On November 25th 2014, the mechanism shaping crude oil prices changed. Acting to defend its market share, OPEC resolved to shift its position to that of a price taker, taking the anchor for crude oil prices away from the markets, which are now making efforts to establish a new equilibrium price in its place. For now, we only know that the price is situated significantly below the abandoned anchor and depends on the cost of producing the marginal barrel (the most expensive barrel for which there is demand). According to the previous mechanism, the price − OPEC's anchor − was the axis around which the market revolved. Now only the market is left. It will find the equilibrium price eventually, but it may take some time.
Adjustments have to take place on the physical market, which is currently experiencing a surplus of production potential due to the increased shale oil production in the US and Canada. As the shale oil production technology cuts the investment cycle from several years down to three months, the adjustment process originates in this production segment. The wide spectrum of production costs seems to suggest that the marginal barrel may be found outside of the US, and the price signals from the oil market provide the information necessary to locate it. Given the appreciation of the US dollar against local currencies, the price signals reach non-US producers markedly weakened. Russia is an extreme example. Pressured by international sanctions, the ruble has depreciated against the US dollar to such an extent that it offset the 50% decline in USD-denominated URALS oil prices observed on the domestic market since June 2014. In February 2015, the average price of URALS in rubles per barrel was only 4% lower than in June 2014.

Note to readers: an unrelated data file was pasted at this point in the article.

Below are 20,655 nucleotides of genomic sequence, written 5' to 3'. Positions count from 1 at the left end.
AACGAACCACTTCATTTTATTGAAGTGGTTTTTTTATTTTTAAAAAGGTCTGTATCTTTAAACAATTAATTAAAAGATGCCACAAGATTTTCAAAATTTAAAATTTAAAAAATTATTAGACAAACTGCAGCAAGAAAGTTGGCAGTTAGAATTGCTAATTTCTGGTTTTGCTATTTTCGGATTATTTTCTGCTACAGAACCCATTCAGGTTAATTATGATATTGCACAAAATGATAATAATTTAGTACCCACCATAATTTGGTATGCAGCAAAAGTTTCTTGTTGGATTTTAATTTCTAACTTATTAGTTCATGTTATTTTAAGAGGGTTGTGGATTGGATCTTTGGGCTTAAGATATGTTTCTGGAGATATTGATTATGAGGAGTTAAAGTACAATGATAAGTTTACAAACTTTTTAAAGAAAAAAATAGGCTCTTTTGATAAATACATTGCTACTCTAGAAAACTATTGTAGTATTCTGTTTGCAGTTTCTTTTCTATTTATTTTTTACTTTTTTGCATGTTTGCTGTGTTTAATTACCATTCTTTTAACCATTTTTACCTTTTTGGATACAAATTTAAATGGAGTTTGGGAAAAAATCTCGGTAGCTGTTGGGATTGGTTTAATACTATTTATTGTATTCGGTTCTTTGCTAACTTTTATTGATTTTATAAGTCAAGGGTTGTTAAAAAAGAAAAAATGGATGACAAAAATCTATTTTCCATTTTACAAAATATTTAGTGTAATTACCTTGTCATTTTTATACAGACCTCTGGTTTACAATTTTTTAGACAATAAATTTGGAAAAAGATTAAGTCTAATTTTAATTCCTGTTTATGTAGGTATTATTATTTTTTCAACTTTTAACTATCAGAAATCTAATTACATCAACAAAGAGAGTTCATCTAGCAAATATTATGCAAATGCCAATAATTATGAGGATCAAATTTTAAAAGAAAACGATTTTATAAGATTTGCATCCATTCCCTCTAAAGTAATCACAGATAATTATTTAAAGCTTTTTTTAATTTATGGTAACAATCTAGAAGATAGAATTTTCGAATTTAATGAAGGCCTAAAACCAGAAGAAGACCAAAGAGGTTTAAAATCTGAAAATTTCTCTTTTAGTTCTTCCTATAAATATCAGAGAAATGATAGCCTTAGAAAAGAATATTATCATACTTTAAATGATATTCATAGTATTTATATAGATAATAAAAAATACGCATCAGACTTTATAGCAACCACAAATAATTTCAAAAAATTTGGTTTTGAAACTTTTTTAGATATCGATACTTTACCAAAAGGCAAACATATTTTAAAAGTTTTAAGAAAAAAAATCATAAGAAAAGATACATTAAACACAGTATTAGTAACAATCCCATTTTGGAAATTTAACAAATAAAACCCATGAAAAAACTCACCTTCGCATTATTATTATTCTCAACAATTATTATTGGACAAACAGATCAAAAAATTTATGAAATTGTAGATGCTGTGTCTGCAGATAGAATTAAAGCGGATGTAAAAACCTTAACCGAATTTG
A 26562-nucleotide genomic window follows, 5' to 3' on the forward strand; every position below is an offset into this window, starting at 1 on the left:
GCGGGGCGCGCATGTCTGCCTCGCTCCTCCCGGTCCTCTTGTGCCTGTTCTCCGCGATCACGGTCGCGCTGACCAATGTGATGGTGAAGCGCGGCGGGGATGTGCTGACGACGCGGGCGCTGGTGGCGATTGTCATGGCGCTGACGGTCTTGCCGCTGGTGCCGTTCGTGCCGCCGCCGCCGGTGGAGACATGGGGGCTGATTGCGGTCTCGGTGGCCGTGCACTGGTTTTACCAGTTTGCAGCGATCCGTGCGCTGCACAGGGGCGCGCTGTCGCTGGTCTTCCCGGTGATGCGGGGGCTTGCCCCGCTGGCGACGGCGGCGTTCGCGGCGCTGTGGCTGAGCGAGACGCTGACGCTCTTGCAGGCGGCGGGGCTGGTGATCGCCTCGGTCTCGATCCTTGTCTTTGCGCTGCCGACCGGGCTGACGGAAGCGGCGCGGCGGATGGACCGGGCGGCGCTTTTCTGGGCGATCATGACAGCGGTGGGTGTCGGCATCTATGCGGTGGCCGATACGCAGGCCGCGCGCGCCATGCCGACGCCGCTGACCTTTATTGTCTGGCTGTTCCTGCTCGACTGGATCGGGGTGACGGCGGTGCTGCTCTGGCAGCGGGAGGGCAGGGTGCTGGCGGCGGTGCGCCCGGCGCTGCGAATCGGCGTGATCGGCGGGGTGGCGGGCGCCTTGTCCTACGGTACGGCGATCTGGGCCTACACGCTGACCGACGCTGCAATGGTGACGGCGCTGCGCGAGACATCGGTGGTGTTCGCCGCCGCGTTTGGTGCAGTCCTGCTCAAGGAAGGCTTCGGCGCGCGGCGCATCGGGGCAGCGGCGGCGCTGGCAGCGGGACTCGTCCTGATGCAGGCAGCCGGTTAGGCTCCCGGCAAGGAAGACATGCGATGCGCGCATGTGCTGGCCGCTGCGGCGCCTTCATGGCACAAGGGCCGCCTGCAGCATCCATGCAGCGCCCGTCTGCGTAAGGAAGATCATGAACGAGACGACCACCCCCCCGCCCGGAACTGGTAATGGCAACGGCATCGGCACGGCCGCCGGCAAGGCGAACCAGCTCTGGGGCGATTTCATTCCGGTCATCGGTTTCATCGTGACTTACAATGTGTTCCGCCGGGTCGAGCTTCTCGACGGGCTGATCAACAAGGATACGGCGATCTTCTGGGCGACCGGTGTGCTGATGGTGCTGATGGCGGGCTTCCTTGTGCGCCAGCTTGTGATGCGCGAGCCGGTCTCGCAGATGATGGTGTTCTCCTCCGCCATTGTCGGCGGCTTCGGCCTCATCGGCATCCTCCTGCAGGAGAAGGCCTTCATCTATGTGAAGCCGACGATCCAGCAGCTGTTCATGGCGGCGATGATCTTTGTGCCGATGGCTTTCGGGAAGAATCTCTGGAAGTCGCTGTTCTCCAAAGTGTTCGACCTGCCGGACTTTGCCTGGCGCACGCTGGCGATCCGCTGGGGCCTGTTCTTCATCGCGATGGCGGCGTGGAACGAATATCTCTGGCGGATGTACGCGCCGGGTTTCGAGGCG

Financial oil markets and their connections to the money market play an important role in the mechanism which determines crude oil prices. Oil futures and options, used to hedge financial transactions on physical markets, are traded on financial markets, whose scale has been growing steadily. Currently, the value of purchased hedging instruments tied to WTI and Brent crudes, denominated in the US dollar, is 10 to 15 times that of the hedged transactions. According to IHS estimates, the total number of oil barrels under financial contracts on both the American and European markets in early March alone would be enough to meet two months worth of global oil demand this year. And it should be remembered that the actual oil hedged on financial markets represents only a small portion of the global production.
The expansion of financial oil markets is associated with the growing share of positions which are purely speculative rather than connected with transactions on the physical market. Such positions are taken in respect of anticipated price shifts and their only purpose is to secure financial gains. Players on the money market react sharply to any new information, share a herd mentality and tend to overreact. Characteristically, trends on the money market are derived from short-term processes, which are highly susceptible to change. As regards the crude oil market, now deprived of the price anchor, we can expect prices to become more prone to change and to fluctuate ever more widely. Since price signals coming from the oil market are not only uncertain, but also weakened as a result of the appreciating US dollar, it is almost certain that the necessary adjustments on the physical oil market will require a longer time span.